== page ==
“We need to really make sure they’re spending their money wisely,” commissioner Bill Rivenbark added.

Olson-Boseman also referenced teacher assistants in her comments. In recent months, TAs have been pleading for salary raises. The minimum pay in NHCS is increasing from $13 to $14 per hour, with the help of the recently approved state budget. Next year it will rise again to $15, but TAs say that’s not enough to keep them from finding new jobs in the competitive hiring market.

In a joint meeting with the school board last month, vice chair Deb Hays pressed Superintendent Charles Foust about using the district’s $88.5-million allocation of the Elementary and Secondary School Emergency Relief Fund (ESSER) to give teaching assistants pay increases, but Foust didn’t waver on the already drafted budget. He said he didn’t feel it was best practice to use non-recurring money to raise salaries of 400-plus employees without a plan to sustain the wages once it ran out.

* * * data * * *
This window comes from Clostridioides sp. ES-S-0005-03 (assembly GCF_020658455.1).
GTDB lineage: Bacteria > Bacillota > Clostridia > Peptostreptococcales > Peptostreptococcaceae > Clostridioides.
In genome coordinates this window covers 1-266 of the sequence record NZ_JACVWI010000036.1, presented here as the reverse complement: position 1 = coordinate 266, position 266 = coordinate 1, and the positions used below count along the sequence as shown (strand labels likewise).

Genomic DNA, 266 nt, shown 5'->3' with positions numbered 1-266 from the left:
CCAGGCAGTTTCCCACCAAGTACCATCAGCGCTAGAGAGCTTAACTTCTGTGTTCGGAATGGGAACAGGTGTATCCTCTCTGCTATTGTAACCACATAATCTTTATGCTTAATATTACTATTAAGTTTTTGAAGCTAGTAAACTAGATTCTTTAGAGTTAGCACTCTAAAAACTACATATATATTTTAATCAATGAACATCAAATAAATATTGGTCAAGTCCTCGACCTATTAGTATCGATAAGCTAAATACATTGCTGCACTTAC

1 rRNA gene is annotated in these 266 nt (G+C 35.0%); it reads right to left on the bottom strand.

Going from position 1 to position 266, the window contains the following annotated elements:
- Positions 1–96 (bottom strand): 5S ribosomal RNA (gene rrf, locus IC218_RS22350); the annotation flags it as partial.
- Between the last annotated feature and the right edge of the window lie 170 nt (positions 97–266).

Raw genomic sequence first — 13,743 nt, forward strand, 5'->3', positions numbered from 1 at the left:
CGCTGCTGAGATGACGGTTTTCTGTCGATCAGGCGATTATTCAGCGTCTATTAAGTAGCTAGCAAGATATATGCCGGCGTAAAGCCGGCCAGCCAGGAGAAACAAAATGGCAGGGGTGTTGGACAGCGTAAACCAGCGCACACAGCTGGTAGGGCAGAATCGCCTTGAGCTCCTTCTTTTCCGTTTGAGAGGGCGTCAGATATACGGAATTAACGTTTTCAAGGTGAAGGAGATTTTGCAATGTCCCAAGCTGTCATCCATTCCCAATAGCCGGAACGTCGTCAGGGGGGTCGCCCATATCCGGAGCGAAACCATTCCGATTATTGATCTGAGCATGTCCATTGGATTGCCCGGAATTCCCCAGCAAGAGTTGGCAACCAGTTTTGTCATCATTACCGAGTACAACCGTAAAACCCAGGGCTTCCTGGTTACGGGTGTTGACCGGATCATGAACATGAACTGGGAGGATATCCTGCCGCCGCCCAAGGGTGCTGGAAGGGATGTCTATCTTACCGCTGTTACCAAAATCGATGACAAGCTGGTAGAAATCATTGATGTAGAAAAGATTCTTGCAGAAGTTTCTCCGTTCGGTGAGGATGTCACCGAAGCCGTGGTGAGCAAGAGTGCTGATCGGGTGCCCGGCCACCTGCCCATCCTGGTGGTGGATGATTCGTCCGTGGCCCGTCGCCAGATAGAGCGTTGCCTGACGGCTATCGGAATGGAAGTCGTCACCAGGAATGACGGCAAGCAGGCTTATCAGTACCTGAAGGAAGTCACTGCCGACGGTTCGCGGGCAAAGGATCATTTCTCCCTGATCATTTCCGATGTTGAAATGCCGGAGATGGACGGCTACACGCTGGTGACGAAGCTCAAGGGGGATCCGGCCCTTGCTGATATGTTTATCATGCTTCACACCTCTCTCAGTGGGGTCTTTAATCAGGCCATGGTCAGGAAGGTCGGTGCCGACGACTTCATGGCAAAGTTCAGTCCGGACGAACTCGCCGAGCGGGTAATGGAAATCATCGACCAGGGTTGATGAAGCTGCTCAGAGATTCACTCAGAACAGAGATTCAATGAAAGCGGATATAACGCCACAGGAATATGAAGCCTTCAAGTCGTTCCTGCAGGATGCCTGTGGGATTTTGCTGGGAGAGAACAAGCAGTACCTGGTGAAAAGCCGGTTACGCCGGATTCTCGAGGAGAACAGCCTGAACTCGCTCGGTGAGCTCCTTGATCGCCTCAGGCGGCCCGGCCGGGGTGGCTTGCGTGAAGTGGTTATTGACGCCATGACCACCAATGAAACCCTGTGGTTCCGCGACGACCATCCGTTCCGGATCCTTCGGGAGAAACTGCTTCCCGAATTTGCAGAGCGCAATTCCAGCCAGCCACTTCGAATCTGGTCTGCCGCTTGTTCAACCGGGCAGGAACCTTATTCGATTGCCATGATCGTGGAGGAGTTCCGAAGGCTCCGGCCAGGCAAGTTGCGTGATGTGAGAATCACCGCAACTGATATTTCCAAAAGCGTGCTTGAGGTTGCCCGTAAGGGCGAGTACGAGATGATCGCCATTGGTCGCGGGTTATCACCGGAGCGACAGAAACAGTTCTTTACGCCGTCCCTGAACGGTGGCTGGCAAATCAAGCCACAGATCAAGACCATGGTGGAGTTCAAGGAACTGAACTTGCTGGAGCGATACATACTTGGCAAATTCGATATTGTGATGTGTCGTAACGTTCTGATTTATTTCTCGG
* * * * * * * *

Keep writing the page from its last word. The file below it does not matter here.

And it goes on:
Currently, the spending framework includes:

  • $600,000 for new freezers and coolers
  • $1.6 million for 10 new social workers and an additional nine school counselors
  • $7.3 million for addressing learning loss, including filling 38 new positions
  • $1.1 million to replace four chillers to improve air quality at three schools
  • $6.6 million to buy devices as part of the one-to-one technology plan
  • $527,000 to position seven nurses, enough to reach one per school
  • $629,000 for mental health services, including five new staff members, school-based threat assessment training and contracted substance abuse prevention
  • $9 million to implement a summer learning program in compliance with House Bill 82
  • $550,000 for after school programming
  • $325,895 for the administration of the federal money